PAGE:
3. Conclusion Given the EU’s engagement at the Horn of Africa the current focus on the comprehensive approach is the logical solution to bring the EU’s fragmented foreign policy instruments together. The increased focus on capacity building and national ownership is also positive.

However, the strategy of the EU is not sufficient: In order to allow the withdrawal of the expensive European navies, neighbouring nations shall do the pirate hunting in the future while strengthening the on shore capacity of the Somali regions with the strongest piracy problems. Rather, a shift in strategy is necessary.

The resources spent by the European Union on patrolling the coast off the Horn of Africa are about ten times the amount spent on development and humanitarian aid in Somalia. A longterm and sustainable solution can only be found in ensuring security for Somalis and offering a support for economic development. An EU presence on the ground is needed and money spent on development needs to be closely aligned with the Strategic framework for the Horn of Africa. This can be in the form of a CSDP operation or under the umbrella of the Special Representative’s guidance if he is based in Somalia. Given the estimated costs of USD 7 billion from piracy attacks acting sooner rather than later to prevent piracy is essential. Jointly with the United Nations and the African Union, the only actors on the ground, the EU needs to invest heavily in its onshore activities to enable the success of its three security and defence operations.

Based on this analysis, the Global Governance Institute recommends four areas for action.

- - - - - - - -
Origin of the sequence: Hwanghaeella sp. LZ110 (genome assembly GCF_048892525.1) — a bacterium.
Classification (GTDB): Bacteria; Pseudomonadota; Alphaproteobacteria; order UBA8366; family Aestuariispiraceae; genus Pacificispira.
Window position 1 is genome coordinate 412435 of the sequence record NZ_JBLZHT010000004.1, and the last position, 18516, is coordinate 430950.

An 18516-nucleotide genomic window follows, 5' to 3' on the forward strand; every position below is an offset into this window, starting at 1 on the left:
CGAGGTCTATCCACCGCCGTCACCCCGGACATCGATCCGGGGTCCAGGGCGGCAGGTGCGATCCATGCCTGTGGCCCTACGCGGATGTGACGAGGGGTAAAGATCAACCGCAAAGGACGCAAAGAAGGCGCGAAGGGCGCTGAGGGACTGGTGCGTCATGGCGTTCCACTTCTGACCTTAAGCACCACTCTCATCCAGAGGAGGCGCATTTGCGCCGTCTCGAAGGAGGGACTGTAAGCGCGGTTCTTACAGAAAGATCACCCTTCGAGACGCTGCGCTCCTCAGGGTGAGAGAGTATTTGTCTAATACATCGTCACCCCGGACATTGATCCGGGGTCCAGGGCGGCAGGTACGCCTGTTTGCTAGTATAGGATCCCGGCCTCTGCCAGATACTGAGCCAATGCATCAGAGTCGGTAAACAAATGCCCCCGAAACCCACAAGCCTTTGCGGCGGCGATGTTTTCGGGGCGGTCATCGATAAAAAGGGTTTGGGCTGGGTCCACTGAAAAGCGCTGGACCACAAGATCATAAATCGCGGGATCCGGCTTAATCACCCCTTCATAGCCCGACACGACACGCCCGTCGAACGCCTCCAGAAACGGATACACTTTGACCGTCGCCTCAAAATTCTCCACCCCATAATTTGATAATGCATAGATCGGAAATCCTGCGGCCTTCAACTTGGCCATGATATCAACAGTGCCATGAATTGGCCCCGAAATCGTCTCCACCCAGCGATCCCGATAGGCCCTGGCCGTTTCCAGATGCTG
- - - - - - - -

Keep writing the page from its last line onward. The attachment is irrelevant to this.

Firstly, the three independent operations need to be joined up and should be led and coordinated by the EU Special Representative (EUSR). The EUSR should not only be able to give local guidance, but strategic direction in close exchange with the relevant Operations Commander. Placed directly under the EU High Representative Lady Ashton his position is suitable. The EUSR should also be chairing a working group with Commission officials in charge of development and humanitarian aid funding. Alternatively, the current institutional fragmentation will persist and the strategies to prevent piracy will not be addressed effectively.

Secondly, a heavy focus on training and training exercises should be launched by member states bilaterally to include not only for the coastguards and navies but also the related institutions, such as ministries, police and navy military structures. This would require not only experts from the coastguards and navies, but also public administration and management experts to provide support on issues of organisation, finance and institutional learning.

Thirdly, EU development funds should be used to building up national capacities for training.

For the first two years a CSDP operation could provide the personnel and support the training academies and co-teaching the new recruits. However, sustainable financing needs to be ensured. These courses could well draw on the expertise of naval officers deployed with NAVFOR Atalanta.

Last, but not least, the EU should support the United Nations in coordinating a political solution for Somalia after August to ensure stability and progress for a future of the Somali people.